Here we see that straying may happen due to temptation (someone has laid a snare). But there is also the possibility of straying due to ignorance (we do not know His ways). In either case, whether by temptation or ignorance, straying from God’s path is sin. This term for sin highlights the importance of knowing God’s Word and being intentional in your pursuit to not turn from it—to the right or to the left! The Greek word planao implies a similar idea. This term is often translated with the ideas of “deceive” or “deception” because it implies straying from what is true. 

No one sets out on a morning hike and says, “I think I’m going to get lost today.” But through ignorance of the landscape or being tempted to forge a new trail, we wander from the safe path God has mapped out for us. Whether we stray from ignorance, or because of a snare and temptation, God still calls it sin. It is also possible for someone to stray from the right path in rebellion because they see something in the distance—on another path—that they want more. Knowing the condition and motivations of the heart make a difference in how you understand and address the nature of the straying.

Another term for sin is the Greek word parakouo. This term refers to sin springing forth from an unwillingness to hear—not in the sense of avoiding the sound entering your ears, but of being unwilling to listen to the counsel of God’s word and obey it (see Romans 5:19, where it is translated disobedience).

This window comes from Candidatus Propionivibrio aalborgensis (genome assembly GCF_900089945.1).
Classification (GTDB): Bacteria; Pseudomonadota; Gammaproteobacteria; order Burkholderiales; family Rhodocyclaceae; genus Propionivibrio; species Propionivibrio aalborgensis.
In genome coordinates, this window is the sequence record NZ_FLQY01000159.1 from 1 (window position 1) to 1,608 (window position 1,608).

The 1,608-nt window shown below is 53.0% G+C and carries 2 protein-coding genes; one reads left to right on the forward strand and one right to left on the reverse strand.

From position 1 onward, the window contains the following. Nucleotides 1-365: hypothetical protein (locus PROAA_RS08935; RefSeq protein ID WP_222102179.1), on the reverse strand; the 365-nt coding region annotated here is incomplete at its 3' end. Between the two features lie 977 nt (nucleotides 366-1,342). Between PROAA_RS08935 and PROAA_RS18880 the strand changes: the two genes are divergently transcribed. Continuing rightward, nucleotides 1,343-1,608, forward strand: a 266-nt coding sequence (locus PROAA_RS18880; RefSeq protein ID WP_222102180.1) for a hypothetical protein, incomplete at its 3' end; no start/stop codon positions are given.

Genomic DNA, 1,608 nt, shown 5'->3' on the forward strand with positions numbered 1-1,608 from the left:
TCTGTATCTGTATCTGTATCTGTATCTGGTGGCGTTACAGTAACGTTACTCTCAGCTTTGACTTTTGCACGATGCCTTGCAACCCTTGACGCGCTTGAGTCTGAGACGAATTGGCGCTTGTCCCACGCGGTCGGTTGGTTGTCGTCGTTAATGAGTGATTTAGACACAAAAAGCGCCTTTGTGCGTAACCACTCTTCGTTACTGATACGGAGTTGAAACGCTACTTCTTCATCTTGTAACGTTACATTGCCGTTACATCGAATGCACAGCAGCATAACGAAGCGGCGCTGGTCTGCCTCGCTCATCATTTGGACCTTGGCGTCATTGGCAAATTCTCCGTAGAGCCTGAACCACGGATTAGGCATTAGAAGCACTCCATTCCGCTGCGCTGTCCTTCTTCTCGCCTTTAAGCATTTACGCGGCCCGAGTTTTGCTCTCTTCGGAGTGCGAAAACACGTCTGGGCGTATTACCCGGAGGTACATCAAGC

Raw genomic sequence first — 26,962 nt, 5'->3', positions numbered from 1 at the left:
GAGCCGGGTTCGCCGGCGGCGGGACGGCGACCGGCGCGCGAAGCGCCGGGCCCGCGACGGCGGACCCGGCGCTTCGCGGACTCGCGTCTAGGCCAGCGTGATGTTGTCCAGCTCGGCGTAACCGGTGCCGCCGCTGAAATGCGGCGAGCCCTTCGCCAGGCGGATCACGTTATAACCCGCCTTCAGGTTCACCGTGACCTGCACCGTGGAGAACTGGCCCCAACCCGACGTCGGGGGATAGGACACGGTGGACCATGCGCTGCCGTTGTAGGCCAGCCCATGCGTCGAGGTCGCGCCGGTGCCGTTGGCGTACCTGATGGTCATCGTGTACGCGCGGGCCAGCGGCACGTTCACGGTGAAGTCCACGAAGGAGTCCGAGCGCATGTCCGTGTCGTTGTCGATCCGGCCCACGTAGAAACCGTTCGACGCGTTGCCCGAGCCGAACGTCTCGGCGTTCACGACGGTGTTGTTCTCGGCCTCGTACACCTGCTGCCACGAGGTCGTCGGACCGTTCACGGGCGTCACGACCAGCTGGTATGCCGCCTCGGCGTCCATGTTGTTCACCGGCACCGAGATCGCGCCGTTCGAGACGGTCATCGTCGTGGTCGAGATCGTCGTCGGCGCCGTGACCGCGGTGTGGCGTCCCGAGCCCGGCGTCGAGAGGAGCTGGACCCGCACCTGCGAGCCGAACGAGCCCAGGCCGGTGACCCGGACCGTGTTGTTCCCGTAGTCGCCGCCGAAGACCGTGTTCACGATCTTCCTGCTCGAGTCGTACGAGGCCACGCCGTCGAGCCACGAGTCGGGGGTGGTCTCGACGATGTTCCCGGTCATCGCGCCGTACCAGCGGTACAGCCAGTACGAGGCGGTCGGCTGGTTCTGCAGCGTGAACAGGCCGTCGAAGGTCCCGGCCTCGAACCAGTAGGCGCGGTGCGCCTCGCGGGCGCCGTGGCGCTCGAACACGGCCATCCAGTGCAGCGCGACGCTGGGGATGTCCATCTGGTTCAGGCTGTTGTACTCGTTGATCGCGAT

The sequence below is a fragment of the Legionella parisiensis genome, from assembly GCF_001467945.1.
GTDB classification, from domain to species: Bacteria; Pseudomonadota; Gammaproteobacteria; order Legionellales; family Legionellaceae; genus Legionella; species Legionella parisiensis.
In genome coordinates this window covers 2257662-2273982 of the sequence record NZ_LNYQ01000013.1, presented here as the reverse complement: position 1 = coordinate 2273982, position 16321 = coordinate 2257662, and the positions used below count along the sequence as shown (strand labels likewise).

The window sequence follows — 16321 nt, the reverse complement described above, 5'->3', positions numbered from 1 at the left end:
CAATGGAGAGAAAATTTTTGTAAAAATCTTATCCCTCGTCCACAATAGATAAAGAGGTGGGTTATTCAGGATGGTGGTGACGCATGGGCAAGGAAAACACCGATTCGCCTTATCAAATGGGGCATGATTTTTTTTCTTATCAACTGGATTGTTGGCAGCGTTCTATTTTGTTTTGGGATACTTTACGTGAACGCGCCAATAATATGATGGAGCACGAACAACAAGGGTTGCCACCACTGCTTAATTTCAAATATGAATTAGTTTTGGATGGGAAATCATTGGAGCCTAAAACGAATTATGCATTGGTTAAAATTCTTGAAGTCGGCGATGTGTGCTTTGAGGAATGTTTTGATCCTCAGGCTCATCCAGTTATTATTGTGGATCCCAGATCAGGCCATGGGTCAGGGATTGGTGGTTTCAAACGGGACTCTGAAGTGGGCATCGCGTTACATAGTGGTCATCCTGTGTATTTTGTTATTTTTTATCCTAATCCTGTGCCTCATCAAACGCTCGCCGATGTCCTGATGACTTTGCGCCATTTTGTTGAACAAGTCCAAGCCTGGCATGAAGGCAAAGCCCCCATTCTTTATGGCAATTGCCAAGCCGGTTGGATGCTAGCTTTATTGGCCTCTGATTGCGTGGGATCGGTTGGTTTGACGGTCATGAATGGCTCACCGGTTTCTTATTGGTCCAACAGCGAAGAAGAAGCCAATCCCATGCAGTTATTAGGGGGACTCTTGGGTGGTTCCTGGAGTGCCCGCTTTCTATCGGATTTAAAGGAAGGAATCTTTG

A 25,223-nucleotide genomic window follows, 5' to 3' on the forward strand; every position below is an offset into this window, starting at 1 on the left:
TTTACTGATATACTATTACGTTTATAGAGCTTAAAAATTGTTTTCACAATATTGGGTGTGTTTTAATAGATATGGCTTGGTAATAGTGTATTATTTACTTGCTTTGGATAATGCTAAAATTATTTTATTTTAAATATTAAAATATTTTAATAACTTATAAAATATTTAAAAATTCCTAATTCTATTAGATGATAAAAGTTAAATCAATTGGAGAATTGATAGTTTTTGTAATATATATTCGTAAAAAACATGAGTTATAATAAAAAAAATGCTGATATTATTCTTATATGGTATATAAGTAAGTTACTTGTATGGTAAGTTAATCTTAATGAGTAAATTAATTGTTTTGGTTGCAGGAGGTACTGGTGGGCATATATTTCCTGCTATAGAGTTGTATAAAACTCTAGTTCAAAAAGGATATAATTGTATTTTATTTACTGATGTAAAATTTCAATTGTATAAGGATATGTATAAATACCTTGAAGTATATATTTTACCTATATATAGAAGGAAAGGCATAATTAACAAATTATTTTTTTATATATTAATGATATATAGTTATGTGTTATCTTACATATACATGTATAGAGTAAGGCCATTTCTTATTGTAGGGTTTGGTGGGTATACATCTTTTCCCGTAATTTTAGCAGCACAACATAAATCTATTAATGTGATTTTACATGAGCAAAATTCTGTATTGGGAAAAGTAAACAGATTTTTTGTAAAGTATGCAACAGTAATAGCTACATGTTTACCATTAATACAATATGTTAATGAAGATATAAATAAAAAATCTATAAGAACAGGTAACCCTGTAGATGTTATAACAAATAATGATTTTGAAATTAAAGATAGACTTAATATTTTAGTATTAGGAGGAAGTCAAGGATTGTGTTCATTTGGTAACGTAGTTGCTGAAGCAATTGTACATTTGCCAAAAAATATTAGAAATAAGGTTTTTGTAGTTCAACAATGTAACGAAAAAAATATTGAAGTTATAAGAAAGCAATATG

Another related New Testament word (Greek apeitheo) implies obstinacy. It means to be unpersuadable. It implies obstinate rejection of the will of God and an unwillingness to be persuaded that God’s will and ways are best. It can also be translated disobedience. Hebrews 4:6 says, “those who formerly received the good news failed to enter because of disobedience.” You can see that they heard, but refused to heed God’s word. 

The most common word God uses both in the Old and New Testaments is a word that basically means the same thing in their respective languages. The idea is “missing the mark” (the Hebrew word, hata’ and the Greek term harmatano). It means to not hit the target. You aim for a spot and miss it. In one place the term is actually used in this very literal sense, talking about the fighting men of the tribe of Benjamin who never “missed the mark” with their slings (Judges 20:16).